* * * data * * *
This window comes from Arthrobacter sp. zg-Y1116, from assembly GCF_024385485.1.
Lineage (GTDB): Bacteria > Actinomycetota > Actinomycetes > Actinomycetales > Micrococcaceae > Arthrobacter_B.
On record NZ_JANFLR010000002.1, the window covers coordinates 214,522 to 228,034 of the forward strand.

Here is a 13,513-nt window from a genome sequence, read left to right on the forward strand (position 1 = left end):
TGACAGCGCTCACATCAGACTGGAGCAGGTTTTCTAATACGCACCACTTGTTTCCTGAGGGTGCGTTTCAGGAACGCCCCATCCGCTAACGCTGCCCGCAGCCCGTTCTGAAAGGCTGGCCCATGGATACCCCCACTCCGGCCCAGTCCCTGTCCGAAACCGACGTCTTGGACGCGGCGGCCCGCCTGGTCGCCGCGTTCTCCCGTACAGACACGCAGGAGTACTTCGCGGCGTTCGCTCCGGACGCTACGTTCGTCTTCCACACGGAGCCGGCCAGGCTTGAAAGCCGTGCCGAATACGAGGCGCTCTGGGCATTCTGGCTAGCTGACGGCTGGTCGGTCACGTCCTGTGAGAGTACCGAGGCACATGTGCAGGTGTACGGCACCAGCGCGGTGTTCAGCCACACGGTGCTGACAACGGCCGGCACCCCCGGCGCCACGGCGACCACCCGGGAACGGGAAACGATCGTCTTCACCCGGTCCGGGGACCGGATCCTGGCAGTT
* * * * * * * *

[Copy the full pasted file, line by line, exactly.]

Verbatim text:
This window comes from Arthrobacter sp. zg-Y1116, from assembly GCF_024385485.1.
Lineage (GTDB): Bacteria > Actinomycetota > Actinomycetes > Actinomycetales > Micrococcaceae > Arthrobacter_B.
On record NZ_JANFLR010000002.1, the window covers coordinates 214,522 to 228,034 of the forward strand.

Here is a 13,513-nt window from a genome sequence, read left to right on the forward strand (position 1 = left end):
TGACAGCGCTCACATCAGACTGGAGCAGGTTTTCTAATACGCACCACTTGTTTCCTGAGGGTGCGTTTCAGGAACGCCCCATCCGCTAACGCTGCCCGCAGCCCGTTCTGAAAGGCTGGCCCATGGATACCCCCACTCCGGCCCAGTCCCTGTCCGAAACCGACGTCTTGGACGCGGCGGCCCGCCTGGTCGCCGCGTTCTCCCGTACAGACACGCAGGAGTACTTCGCGGCGTTCGCTCCGGACGCTACGTTCGTCTTCCACACGGAGCCGGCCAGGCTTGAAAGCCGTGCCGAATACGAGGCGCTCTGGGCATTCTGGCTAGCTGACGGCTGGTCGGTCACGTCCTGTGAGAGTACCGAGGCACATGTGCAGGTGTACGGCACCAGCGCGGTGTTCAGCCACACGGTGCTGACAACGGCCGGCACCCCCGGCGCCACGGCGACCACCCGGGAACGGGAAACGATCGTCTTCACCCGGTCCGGGGACCGGATCCTGGCAGTT